Porn not only messes with young men’s minds, but their bodies too

Barbara Ellen
‘Male performance anxiety is on the increase.’ Photograph: Havana1234/Getty Images/iStockphoto

Far from porn being the great inspirer of sexual play, could too much early exposure contribute to erectile dysfunction and male performance anxiety?

A study of 2,000 British men has reported that 50% of those in their 30s were having trouble getting and maintaining an erection. While this does not mean that they suffer from erectile dysfunction (ED), or have such difficulties all the time, male performance anxiety is thought to be on the increase (among gay as well as straight men). They fear they’ll fail to be erect enough to have sex – unlike “real men” who are always ready for action. What’s striking is that this is one of the first generations to be overloaded from an early age with easily accessible hardcore internet porn.

There’s been much concern about the effect of net porn on young minds, including director-campaigner Beeban Kidron’s 2013 documentary, InRealLife. More recently, Ian McEwan observed that porn was warping young people’s expectations of sex. However, what if one of the recurring concerns (the saturation/normalisation of porn) has resulted in the paradox of less real-life sex – but increased sexual anxiety – for that young male generation?

The focus is often on how the pornification of culture affects young women – from how they’re expected to look (swollen lips and breasts; no pubic hair) to how they’re supposed to behave (hypersexually). What this report seems to suggest is that young males have also been affected by porn, which is showing itself in ED and performance anxiety.

Would this be so surprising? Just as young women might feel intimidated by how sexuality is depicted in porn, likewise young men. Moreover, sustained exposure to porn from a young age would give boys clear instructions on how they’re expected to “perform” as mythical “real men”. In a twisted way, male porn stars almost become role models, with impressionable young minds going away with the feeling that porn doesn’t just portray a certain kind of sex (an option), but, rather the only kind of sex worth having. To add to the confusion, the hypersexual, perma-impressed porn actresses are not the kind of women they’re likely to meet in real life.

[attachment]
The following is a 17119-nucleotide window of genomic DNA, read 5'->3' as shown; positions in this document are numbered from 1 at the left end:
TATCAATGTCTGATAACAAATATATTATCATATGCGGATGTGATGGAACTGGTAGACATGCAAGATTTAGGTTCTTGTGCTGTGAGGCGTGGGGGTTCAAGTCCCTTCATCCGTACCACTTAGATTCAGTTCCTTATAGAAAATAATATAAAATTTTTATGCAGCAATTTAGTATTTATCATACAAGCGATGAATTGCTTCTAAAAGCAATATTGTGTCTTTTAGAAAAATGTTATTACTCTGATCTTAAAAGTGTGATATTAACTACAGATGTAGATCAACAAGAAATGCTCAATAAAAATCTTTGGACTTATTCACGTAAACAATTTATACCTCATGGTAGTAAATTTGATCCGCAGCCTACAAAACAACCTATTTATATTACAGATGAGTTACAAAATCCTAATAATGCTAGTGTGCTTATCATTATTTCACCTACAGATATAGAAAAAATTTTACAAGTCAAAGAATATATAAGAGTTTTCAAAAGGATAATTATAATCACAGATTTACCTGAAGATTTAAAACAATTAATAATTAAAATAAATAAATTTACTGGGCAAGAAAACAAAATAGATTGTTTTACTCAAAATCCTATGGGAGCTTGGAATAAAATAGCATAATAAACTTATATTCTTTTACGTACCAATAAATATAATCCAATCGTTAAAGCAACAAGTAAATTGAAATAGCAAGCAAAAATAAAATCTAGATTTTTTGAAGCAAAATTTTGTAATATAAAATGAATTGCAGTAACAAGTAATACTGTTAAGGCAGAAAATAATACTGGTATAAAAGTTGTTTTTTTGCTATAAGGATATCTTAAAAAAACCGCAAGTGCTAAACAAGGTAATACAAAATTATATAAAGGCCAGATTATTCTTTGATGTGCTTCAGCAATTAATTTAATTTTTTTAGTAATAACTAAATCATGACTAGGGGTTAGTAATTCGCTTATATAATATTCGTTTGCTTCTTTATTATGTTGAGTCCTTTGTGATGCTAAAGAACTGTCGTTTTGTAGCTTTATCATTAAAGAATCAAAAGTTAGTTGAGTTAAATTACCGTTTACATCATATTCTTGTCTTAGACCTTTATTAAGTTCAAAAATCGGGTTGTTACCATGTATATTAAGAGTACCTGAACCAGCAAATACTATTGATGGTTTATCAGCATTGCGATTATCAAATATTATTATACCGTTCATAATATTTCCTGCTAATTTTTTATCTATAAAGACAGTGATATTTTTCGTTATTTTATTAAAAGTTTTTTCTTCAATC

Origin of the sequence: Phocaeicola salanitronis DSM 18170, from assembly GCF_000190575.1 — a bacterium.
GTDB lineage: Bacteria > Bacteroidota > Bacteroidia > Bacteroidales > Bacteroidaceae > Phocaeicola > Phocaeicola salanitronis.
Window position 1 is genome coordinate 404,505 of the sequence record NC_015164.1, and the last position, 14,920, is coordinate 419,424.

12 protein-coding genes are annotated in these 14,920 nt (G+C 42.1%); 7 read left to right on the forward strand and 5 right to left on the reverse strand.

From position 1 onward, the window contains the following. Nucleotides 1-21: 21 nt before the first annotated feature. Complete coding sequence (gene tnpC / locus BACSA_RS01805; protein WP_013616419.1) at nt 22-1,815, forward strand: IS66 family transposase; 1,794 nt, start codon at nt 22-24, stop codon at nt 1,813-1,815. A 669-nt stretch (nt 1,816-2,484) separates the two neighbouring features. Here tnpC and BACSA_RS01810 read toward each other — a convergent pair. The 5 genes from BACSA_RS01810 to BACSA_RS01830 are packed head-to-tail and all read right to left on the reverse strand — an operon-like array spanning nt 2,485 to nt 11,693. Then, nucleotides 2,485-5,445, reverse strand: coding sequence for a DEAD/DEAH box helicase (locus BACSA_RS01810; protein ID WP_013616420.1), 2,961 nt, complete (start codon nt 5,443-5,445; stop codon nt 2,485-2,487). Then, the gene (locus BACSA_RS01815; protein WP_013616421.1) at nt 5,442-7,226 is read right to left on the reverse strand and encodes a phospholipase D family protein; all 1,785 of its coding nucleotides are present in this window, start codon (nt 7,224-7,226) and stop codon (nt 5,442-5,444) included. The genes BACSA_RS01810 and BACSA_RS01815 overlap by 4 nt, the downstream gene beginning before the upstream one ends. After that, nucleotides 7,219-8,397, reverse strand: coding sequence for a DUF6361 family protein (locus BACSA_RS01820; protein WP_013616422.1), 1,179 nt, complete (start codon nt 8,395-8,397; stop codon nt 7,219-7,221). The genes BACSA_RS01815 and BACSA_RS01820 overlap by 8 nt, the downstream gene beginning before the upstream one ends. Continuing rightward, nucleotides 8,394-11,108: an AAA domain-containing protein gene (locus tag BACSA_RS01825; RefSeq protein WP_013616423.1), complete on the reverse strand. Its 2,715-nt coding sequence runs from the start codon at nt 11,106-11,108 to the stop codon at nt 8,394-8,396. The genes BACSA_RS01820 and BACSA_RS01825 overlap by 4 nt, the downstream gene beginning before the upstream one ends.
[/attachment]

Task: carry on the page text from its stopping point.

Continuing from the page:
It’s hardly surprising that some young males feel nervous that they (and their erections) might fail to live up to the false and toxic sexual criteria set by their generation’s unprecedented early exposure to hardcore porn. Or that this anxiety could be strongly linked to the immature mind witnessing not only the excesses of porn but also the absence of crucial realities, such as, jeez, don’t worry, chaps, in the real world, occasional erection failure is normal and nothing to worry about.

Just as porn objectifies women, it also fetishises male performance, seemingly leaving a lot of young men worrying about their own performance, to the point where they can’t perform. Strange, isn’t it, how porn is supposed to be “for men”, but works against them?

• Barbara Ellen is an Observer columnist